Konczos, Márta
2015
(4/2)
 
2015
(4/2)
 
Harsányi, Csongor2015
(4/2)
 
Zoltán Veres2015
(4/4)
Keywords: editorial,
 
Csilla Raffai;
Szabolcs Szikszai
2015
(4/4)
Keywords: innovation capability maturity index, rural tourism, accommodation service providers, Veszprém county, Hungary,
 
Tünde Tóthné Téglás, Erika Hlédik, Laura Fónadová 2015
(4/4)
Keywords: selection practice, workplace expectations, competence, learning, career starters,
 
2015
(4/4)
 
Milan Nikolić;
Jelena Vukonjanski;
László Szabó;
Milena Nedeljković;
Edit Terek
2015
(4/4)
 
Zoltán Veres2016
(5/1)
Keywords: editorial,
 
Alexandra Zbuchea2016
(5/1)
 
Jacek Woźniak2016
(5/1)
 
Dana Niculescu2016
(5/1)
 
Dan Florin Stanescu;
Laura Mohorea
2016
(5/1)
 
Anna Pistoni;
Lucrezia Songini
2016
(5/1)
 
Elena Querci2016
(5/1)
 
Elvira Kuhn2016
(5/1)
 
Zoltán Veres2016
(5/3)
 
Judit Sulyok;
 Tünde Vajda
2016
(5/3)
Abstract: Ageing population is a widely discussed phenomenon. Supporting seniors’ healthy and active lifestyle, a wide range of products and services are aimed at serving elder age groups’ needs. Travelling with tourism purposes is among one of the popular activities of seniors in developed countries. Acknowledging tourism’s benefits, the European Union is also supporting programmes with the objective of developing new tourism products, new tourism flows. In the framework of the COSME programme (co-funded by the EU), projects have been initiated with the main objective fostering tourism flows during the off-season period. This can help not only to raise the quality of life of the involved travellers, but can result a better use of tourism capacities, and a more balanced tourism performance of destinations. One of the COSME programme is the Off to Spas project (676737/COSME) that aims creating a new health tourism product in the Central European countries attractive for senior tourists during the offseason period.
 
Ilenia Gheno2016
(5/3)
Keywords: ageing, health, European Union, seniors,
Abstract: Tourism is one successful strategy for active and healthy ageing. However a set of challenges needs to be considered, as well as numerous resources can be mobilised. From the European perspective it is relevant to share the outcomes of both policy and projects’ results that will drive the implementation of national and local solutions for low-season and age-friendly tourism.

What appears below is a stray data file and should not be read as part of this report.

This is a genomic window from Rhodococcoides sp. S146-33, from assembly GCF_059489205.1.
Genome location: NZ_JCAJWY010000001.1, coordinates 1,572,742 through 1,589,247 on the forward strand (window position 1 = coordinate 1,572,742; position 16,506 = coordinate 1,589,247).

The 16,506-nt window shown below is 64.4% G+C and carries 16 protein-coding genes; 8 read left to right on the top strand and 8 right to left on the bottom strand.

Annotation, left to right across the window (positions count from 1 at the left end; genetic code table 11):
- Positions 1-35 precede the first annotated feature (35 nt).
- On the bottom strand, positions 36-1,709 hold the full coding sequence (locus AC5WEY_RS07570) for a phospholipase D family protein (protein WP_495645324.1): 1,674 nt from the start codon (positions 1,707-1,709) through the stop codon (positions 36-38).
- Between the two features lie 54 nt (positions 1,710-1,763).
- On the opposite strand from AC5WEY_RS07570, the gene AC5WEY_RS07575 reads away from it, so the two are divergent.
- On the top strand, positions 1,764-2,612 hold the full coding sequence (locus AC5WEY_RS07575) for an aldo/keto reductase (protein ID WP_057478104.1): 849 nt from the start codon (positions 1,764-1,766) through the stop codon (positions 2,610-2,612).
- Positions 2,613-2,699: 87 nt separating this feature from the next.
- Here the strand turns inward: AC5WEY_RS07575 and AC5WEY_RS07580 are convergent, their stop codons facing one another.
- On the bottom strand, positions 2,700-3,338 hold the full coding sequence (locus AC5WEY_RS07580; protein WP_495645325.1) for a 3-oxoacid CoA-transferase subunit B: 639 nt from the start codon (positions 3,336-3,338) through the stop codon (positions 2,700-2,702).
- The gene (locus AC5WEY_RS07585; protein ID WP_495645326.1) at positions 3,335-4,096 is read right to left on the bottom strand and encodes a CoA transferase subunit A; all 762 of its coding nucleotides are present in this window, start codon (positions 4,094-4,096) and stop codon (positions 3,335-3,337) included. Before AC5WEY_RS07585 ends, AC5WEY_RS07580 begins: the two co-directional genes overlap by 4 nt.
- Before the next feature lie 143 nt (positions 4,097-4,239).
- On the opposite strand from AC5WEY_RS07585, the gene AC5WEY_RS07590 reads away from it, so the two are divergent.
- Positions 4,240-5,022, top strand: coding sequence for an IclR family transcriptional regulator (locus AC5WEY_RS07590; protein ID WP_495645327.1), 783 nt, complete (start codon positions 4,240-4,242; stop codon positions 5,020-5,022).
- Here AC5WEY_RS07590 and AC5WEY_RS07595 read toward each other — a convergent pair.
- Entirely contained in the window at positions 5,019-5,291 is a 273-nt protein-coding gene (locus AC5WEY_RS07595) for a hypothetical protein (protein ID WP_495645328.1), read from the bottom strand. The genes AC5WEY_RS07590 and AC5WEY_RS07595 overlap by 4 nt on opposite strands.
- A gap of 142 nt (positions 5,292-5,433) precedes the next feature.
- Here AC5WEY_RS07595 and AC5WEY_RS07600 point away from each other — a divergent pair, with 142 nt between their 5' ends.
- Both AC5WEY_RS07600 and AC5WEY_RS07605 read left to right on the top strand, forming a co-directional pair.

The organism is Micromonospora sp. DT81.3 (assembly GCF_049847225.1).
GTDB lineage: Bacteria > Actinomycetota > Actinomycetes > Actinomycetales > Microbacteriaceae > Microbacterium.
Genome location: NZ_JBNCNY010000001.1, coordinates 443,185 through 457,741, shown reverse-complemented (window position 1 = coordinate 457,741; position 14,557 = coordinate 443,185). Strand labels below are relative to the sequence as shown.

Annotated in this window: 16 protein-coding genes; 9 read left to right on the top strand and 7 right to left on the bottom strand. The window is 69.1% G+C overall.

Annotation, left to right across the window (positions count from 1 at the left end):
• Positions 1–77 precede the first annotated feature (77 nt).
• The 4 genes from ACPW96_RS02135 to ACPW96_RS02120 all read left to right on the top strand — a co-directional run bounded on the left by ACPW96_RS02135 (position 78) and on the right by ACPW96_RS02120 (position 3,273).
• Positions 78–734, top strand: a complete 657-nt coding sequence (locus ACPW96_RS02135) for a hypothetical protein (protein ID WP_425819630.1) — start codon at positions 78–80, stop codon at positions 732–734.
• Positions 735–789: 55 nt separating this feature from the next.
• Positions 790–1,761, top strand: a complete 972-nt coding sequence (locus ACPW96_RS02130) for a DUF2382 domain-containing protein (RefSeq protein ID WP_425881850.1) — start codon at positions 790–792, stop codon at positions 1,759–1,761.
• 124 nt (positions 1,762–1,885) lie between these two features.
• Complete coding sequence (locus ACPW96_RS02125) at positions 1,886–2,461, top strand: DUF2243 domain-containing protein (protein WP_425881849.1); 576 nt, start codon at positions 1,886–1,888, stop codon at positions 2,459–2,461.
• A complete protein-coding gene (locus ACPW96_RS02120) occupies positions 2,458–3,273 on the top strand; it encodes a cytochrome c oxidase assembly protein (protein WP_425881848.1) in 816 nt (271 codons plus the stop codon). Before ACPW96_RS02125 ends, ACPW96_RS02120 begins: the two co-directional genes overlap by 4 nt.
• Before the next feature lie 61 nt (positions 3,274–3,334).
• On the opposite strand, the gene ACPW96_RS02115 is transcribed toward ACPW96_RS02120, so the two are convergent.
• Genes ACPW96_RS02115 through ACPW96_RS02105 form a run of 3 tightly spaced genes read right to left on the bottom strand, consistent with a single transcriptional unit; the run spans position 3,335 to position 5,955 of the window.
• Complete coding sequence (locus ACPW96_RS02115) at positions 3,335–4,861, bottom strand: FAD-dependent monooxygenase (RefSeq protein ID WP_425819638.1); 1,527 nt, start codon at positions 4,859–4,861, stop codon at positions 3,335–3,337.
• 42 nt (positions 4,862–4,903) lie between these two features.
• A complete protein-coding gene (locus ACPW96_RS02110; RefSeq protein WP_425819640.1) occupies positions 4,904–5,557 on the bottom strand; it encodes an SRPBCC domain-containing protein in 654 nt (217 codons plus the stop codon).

Zsófia Papp;
 Katalin Lőrincz 
2016
(5/3)
Keywords: trends, health tourism, medical tourism,
Abstract: Although consumer and tourism trends vary destination by destination, some mainstream development focusing on technology, sustainability, health consciousness – and recently shared economy – forms the environment for tourism receiving areas. Big data and mobile technology influences mostly tourism which results personalisation. However, the main ‘essence’ of travel experience remains something similar, namely feeling happier, better rested, closer to the family, less stressed and more relaxed (Euromonitor 2015). Population ageing, lifestyle changes, tourism alternatives, and particularities of healthcare systems are supporting health tourism development already for some decades (García-Altés, 2005). All these trends influence the Off to Spas project’s success in a positive way, because the health tourism destinations involved offer a non-conventional, innovative way of travel experience, outside of the tourism hot points. The health tourism product is to be developed also in line with mainstream trend by providing a contribution to an increased health status, and quality of life. The Off to Spas project has a clear remit and the terms of reference make our task clear, as we address the health tourism experience of senior citizens (50+) within the European Union. However what becomes clear is that closer scrutiny reveals that there is greater complexity involved in the remit than would be at first appear. As will become obvious, the environment we are operating within lacks definitional and operational certainty. Therefore this article attempts to set out some health tourism trends.
 
Eszter Madarász2016
(5/3)
Keywords: senior, tourism, successful ageing, ageing societies, Europe,
Abstract: Nowadays societies are rapidly changing: fertility rates are declining, life expectancy is lengthened, urbanization and migration are important circumstances too in this environment (European Commission, 2014). The prognosis of the UNWTO says that the trips of people over 60 will mean two billions travel by 2050 (Morgan et al., 2015). Such forecasts supposed that each older generation would be healthier, better educated and more financially secure than the previous (Patterson, 2006; Morgan et al., 2015). Older adults are a very attractive segment for tourism stakeholders. The reason for that – among others – is that they have an increased awareness of their health status, so health can be a crucial motivator when travelling with tourism purposes (Chen et al., 2013).
 
Judit Sulyok2016
(5/3)
Keywords: health tourism, perceptions, image, Northern Europe,
Abstract: In order to identify the real potential of a new tourism product development – health tourism in this case –, good information about the target group is essential. With this aim, a primary research has been conducted in the framework of the Off to Spas project. The online consumer survey (170 respondents, mainly from Sweden) reflects the attitudes of the potential senior travellers. Besides the general attitudes and travel experiences, the survey focused on the potential of new health tourism product and the elements of a health tourism trip attractive outside of the main season period. As the results show, the already affluent travellers are especially interested in the experiences and discovering new places that can support to maintain their good health condition and support a good quality of life. The introduction of medical treatments and services could be also enriched by the wellness services and non-health tourism attractions, among them culture, gastronomy and nature have the best potential. However, in the case of new, emerging destinations, the general tourism image and awareness should be also communicated, in order to reach successfully these segment.